Somalia’s former leader Hassan Sheikh Mohamud has been elected president after a final vote that was only open to the country’s MPs.
He defeated the current president, Mohamed Abudallahi Farmajo, who has been in office since 2017.
The ballot was limited to Somalia’s 328 MPs due to security concerns over holding a wider election, and one of them did not cast a vote.
Mr Mohamud received 214 votes, defeating Mr Farmajo who won 110 votes.
Three MPs are reported to have spoiled their ballots.
The unusual circumstances highlight Somalia’s security issues as well as the lack of democratic accountability.https://buy.tinypass.com/checkout/template/cacheableShow?aid=tYOkq7qlAI&templateId=OTBYI8Q89QWC&templateVariantId=OTV0YFYSXVQWV&offerId=fakeOfferId&experienceId=EXAWX60BX4NU&iframeId=offer_0e763acc7b457c03340a-0&displayMode=inline&widget=template&url=https%3A%2F%2Fwww.bbc.com
The result marks a comeback for Hassan Sheikh Mohamud, who served as Somalia’s president between 2012 and 2017 before he was defeated by Mr Farmajo.
The elections – which were hotly contested and went to a third round – were delayed for almost 15 months due to infighting and security issues.
Mr Mohamud was sworn in shortly after the final results were announced, prompting supporters in the capital to cheer and fire guns into the air. He will serve for the next four years.
In the vote on Sunday, hundreds of parliamentarians cast their ballots at a fortified aircraft hangar in the capital Mogadishu.
Explosions could be heard nearby as voting was taking place, but police said no casualties were reported.
As the incoming president, Mr Mohamud will have to deal with the impact of an ongoing drought in which the UN says 3.5 million Somalis are at risk of severe famine.
But the big task he faces is to wrest control of much of Somalia from al-Shabab. The al-Qaeda-linked Islamist militant group continues to dominate large parts of the country and carries out frequent attacks in Mogadishu and elsewhere.
The country is also being affected by food and fuel inflation sparked by the war in Ukraine.
The government is backed in its fight against al-Shabab by the African Union, in the shape of some 18,000 troops and the United Nations.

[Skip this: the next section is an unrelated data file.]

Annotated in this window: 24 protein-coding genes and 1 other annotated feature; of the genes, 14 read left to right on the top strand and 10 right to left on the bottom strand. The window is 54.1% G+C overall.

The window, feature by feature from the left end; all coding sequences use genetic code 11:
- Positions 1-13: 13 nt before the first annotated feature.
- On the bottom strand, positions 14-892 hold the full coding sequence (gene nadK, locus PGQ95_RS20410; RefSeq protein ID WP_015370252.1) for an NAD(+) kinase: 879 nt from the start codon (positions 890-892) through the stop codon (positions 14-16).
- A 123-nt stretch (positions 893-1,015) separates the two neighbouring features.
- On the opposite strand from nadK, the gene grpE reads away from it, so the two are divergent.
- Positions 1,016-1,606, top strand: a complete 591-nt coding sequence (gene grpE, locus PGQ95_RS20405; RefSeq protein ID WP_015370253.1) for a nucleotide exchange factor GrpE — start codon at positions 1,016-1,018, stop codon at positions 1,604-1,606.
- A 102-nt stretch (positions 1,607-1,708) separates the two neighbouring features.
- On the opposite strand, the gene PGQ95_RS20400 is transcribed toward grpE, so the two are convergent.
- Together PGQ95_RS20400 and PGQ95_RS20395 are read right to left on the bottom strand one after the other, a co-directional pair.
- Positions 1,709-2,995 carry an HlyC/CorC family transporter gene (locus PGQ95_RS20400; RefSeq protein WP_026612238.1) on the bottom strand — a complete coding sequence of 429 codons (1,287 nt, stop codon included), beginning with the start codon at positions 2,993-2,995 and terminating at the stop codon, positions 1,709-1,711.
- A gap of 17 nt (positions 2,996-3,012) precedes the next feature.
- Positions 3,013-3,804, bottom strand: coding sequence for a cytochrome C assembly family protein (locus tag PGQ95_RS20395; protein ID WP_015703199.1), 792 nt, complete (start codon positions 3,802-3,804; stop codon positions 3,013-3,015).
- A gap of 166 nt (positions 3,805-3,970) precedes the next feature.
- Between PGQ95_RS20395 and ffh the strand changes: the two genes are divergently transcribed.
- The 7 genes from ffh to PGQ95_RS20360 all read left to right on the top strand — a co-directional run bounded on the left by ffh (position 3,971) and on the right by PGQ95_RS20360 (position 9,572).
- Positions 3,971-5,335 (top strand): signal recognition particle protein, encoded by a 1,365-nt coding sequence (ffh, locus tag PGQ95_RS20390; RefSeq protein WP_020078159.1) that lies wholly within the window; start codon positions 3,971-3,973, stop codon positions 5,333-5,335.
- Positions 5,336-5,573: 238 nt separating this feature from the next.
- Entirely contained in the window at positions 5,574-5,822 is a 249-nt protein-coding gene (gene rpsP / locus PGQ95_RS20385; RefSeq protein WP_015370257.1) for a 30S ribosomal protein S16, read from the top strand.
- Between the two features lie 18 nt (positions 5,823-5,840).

The instability is one of the reasons why Somalia has been unable to hold direct elections. Somalia has not had a one-person-one-vote democratic election since 1969.
That vote was followed by a coup, dictatorship and conflict involving clan militias and Islamist extremists.
This is only the third time that the indirect election for president has been able to take place in Somalia itself. Previous ones were held in neighbouring Kenya and Djibouti.
How did the Voting Work
This vote was supposed to have happened last year when Mr Farmajo’s four-year term ended. But political differences and instability delayed the poll and the president remained in power.
The MPs who chose the new president were themselves elected by delegates nominated by the country’s powerful clans.
They gathered in a large airport hangar in the well-guarded Halane Camp. This is the main military base of the AU’s mission in Somalia (Atmis), as well as the home of diplomatic missions and aid agencies.
The voting, done by secret ballot, was delayed for hours due to lengthy security checks.
Past elections were marred by allegations of vote-buying with candidates reportedly offering money in exchange for support.
The only female candidate, former Foreign Minister Fawzia Yusuf Adam, was eliminated in the first round of voting.
What has al-Shabab said?
In previous elections, al-Shabab threatened and even kidnapped clan elders after condemning them for participating in what it saw as an un-Islamic poll.
This time around, its response to the elections has been more muted, with fears that its members or sympathisers may have secretly sought parliamentary seats in a bid to undermine the system from within.
The fear was publicly expressed by neighbouring Djibouti’s President Omar Guelleh in 2020, when he was quoted as saying: “I fear we will end up with a parliament indirectly controlled by al-Shabab because they’ll have bought the support of some of the MPs.”
Some analysts felt Mr Guelleh was exaggerating the possibility of al-Shabab gaining a foothold in parliament, but there is no doubt that it is a major political force in Somalia.